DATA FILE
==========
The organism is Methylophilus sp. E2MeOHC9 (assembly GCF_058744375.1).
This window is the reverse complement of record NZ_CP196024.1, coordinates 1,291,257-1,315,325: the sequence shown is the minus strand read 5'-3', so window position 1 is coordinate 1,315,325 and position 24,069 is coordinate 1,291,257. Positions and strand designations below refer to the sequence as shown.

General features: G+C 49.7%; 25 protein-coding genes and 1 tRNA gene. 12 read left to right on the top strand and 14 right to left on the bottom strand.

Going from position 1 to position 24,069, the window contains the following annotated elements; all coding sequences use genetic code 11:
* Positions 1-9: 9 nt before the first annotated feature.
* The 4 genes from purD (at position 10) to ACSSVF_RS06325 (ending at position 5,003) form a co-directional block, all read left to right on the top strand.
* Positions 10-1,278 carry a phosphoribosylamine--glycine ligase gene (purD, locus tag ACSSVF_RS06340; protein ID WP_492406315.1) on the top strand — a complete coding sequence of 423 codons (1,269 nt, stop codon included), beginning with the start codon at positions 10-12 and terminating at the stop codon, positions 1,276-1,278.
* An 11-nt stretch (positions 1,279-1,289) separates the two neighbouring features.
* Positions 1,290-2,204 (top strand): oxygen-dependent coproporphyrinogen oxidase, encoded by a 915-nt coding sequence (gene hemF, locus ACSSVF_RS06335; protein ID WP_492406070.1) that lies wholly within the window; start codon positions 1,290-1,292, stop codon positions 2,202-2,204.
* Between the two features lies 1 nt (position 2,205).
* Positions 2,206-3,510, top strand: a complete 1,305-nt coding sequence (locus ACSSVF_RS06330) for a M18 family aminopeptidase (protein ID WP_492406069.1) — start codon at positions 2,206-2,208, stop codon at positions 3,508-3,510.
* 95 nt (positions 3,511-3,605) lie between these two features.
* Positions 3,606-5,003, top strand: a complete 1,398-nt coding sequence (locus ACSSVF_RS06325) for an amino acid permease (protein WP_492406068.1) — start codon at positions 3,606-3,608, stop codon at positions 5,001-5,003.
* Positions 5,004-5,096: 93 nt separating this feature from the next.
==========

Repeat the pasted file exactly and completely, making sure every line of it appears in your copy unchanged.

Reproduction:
The organism is Methylophilus sp. E2MeOHC9 (assembly GCF_058744375.1).
This window is the reverse complement of record NZ_CP196024.1, coordinates 1,291,257-1,315,325: the sequence shown is the minus strand read 5'-3', so window position 1 is coordinate 1,315,325 and position 24,069 is coordinate 1,291,257. Positions and strand designations below refer to the sequence as shown.

General features: G+C 49.7%; 25 protein-coding genes and 1 tRNA gene. 12 read left to right on the top strand and 14 right to left on the bottom strand.

Going from position 1 to position 24,069, the window contains the following annotated elements; all coding sequences use genetic code 11:
* Positions 1-9: 9 nt before the first annotated feature.
* The 4 genes from purD (at position 10) to ACSSVF_RS06325 (ending at position 5,003) form a co-directional block, all read left to right on the top strand.
* Positions 10-1,278 carry a phosphoribosylamine--glycine ligase gene (purD, locus tag ACSSVF_RS06340; protein ID WP_492406315.1) on the top strand — a complete coding sequence of 423 codons (1,269 nt, stop codon included), beginning with the start codon at positions 10-12 and terminating at the stop codon, positions 1,276-1,278.
* An 11-nt stretch (positions 1,279-1,289) separates the two neighbouring features.
* Positions 1,290-2,204 (top strand): oxygen-dependent coproporphyrinogen oxidase, encoded by a 915-nt coding sequence (gene hemF, locus ACSSVF_RS06335; protein ID WP_492406070.1) that lies wholly within the window; start codon positions 1,290-1,292, stop codon positions 2,202-2,204.
* Between the two features lies 1 nt (position 2,205).
* Positions 2,206-3,510, top strand: a complete 1,305-nt coding sequence (locus ACSSVF_RS06330) for a M18 family aminopeptidase (protein ID WP_492406069.1) — start codon at positions 2,206-2,208, stop codon at positions 3,508-3,510.
* 95 nt (positions 3,511-3,605) lie between these two features.
* Positions 3,606-5,003, top strand: a complete 1,398-nt coding sequence (locus ACSSVF_RS06325) for an amino acid permease (protein WP_492406068.1) — start codon at positions 3,606-3,608, stop codon at positions 5,001-5,003.
* Positions 5,004-5,096: 93 nt separating this feature from the next.